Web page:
Potatoes under irrigation are the focus of a new study by Lethbridge College and the Potato Growers of Alberta.
Its focus is on the ways irrigation methods affect southern Alberta’s potato crops and is led by the college’s Willemijn Appels, the Mueller Applied Research Chair in Irrigation Science.
The study will use a $397,595 grant from the Canadian Agricultural Partnership. Five different potato fields in southern Alberta, representing different soil types and topography, will be studied, in the areas of Vauxhall, Bow Island, Chin and Taber.
Researchers will record the way producers use irrigation and other water sources and their outcome on crops in different parts of the fields.
That information will be used to guide producers on management and technology or “where the sweet spot is they could use to increase their yield, increase their water use efficiency and eventually start looking at more expansion of irrigated areas,” Appels said in a news release.
Water timing and use are critical to potato production. Drought conditions, or changes that may come through climate change, could impact irrigation practices so information on optimum management of available water is useful.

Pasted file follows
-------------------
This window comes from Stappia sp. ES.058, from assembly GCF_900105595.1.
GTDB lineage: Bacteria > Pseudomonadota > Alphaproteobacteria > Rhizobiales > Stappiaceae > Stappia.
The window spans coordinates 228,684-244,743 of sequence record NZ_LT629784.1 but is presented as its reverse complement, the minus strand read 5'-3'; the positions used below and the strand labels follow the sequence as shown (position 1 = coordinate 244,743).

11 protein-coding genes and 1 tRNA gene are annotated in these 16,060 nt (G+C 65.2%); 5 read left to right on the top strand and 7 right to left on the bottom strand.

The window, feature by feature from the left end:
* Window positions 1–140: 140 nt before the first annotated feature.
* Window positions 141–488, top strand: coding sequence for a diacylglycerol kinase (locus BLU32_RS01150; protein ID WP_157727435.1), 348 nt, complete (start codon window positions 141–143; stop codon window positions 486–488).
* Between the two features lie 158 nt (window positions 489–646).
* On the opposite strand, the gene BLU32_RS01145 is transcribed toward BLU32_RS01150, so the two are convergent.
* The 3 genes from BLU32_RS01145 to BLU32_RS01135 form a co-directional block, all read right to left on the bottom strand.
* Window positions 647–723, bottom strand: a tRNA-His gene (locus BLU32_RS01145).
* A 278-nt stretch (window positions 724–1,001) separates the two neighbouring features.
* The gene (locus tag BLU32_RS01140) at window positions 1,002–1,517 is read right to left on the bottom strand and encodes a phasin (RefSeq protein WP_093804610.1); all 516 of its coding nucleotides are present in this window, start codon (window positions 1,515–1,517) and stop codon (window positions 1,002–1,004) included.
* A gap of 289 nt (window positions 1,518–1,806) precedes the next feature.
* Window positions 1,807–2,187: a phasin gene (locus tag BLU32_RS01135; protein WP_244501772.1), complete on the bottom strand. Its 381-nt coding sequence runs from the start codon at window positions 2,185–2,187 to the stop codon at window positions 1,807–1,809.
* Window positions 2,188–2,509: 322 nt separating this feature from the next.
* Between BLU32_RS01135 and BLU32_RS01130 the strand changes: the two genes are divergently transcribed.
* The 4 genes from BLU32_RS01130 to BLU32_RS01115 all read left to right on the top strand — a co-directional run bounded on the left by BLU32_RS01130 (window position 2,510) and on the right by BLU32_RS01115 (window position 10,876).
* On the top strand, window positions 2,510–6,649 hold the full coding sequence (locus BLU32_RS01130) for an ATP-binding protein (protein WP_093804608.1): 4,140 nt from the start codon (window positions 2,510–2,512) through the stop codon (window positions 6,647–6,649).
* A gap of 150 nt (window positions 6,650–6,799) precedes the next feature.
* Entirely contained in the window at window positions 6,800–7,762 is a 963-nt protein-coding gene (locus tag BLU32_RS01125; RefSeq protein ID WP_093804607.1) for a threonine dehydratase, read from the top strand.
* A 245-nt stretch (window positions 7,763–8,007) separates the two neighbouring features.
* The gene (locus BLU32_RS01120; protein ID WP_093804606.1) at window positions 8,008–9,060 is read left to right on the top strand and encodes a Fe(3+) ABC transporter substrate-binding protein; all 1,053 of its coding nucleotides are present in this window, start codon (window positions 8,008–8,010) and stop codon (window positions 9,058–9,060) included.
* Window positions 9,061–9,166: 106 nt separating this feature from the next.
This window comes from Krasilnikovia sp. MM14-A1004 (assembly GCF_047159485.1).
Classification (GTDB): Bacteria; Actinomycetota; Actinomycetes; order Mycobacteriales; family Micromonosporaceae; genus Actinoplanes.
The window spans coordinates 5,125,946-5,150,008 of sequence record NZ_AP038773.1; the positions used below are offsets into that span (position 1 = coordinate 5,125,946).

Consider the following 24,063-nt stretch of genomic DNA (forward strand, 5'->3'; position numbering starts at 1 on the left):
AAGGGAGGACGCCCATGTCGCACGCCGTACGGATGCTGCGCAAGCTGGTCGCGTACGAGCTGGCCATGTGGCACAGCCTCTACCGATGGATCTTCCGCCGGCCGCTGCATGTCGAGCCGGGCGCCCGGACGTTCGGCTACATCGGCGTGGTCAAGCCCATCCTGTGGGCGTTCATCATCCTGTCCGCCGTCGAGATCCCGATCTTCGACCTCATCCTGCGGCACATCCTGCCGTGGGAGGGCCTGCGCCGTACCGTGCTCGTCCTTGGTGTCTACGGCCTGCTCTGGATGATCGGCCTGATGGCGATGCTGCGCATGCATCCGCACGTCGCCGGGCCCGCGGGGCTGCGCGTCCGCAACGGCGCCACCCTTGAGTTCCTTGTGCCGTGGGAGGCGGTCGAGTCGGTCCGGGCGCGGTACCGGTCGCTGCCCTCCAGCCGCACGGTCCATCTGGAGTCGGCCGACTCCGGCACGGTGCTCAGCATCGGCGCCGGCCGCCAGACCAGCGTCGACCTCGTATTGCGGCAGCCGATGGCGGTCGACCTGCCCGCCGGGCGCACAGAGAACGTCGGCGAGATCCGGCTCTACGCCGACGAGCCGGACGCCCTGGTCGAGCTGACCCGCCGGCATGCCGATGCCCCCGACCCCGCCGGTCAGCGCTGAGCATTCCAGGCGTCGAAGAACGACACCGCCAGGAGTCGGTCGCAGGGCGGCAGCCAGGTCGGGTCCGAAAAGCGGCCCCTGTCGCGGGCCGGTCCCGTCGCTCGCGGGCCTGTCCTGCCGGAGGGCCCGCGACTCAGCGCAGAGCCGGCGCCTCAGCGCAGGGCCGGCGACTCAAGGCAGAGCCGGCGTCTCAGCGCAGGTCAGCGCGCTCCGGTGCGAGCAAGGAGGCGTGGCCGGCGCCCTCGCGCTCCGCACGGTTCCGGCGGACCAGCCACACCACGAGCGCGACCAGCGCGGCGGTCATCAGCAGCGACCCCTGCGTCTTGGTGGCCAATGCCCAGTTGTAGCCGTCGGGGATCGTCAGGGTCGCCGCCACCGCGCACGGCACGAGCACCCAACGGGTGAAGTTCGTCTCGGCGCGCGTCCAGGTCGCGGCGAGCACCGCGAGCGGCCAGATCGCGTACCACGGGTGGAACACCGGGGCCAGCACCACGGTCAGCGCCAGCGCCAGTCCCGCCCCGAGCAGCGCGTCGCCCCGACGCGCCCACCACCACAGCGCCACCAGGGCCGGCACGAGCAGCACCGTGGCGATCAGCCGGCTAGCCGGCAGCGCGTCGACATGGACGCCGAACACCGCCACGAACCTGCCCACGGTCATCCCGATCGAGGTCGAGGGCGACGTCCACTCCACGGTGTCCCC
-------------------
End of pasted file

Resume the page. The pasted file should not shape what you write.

The project will involve two projects with the University of Saskatchewan, one of them looking at producers’ irrigation decision-making process and another at physical attributes of the land. Three Lethbridge College environmental science students will also conduct research.
“It’s definitely a broad introduction to applied research for the students,” said Appels. “They’ll have been exposed to methods to determine soil texture, but now they’re asked to do that from a perspective of looking at how does that texture influence how plants grow and use water?”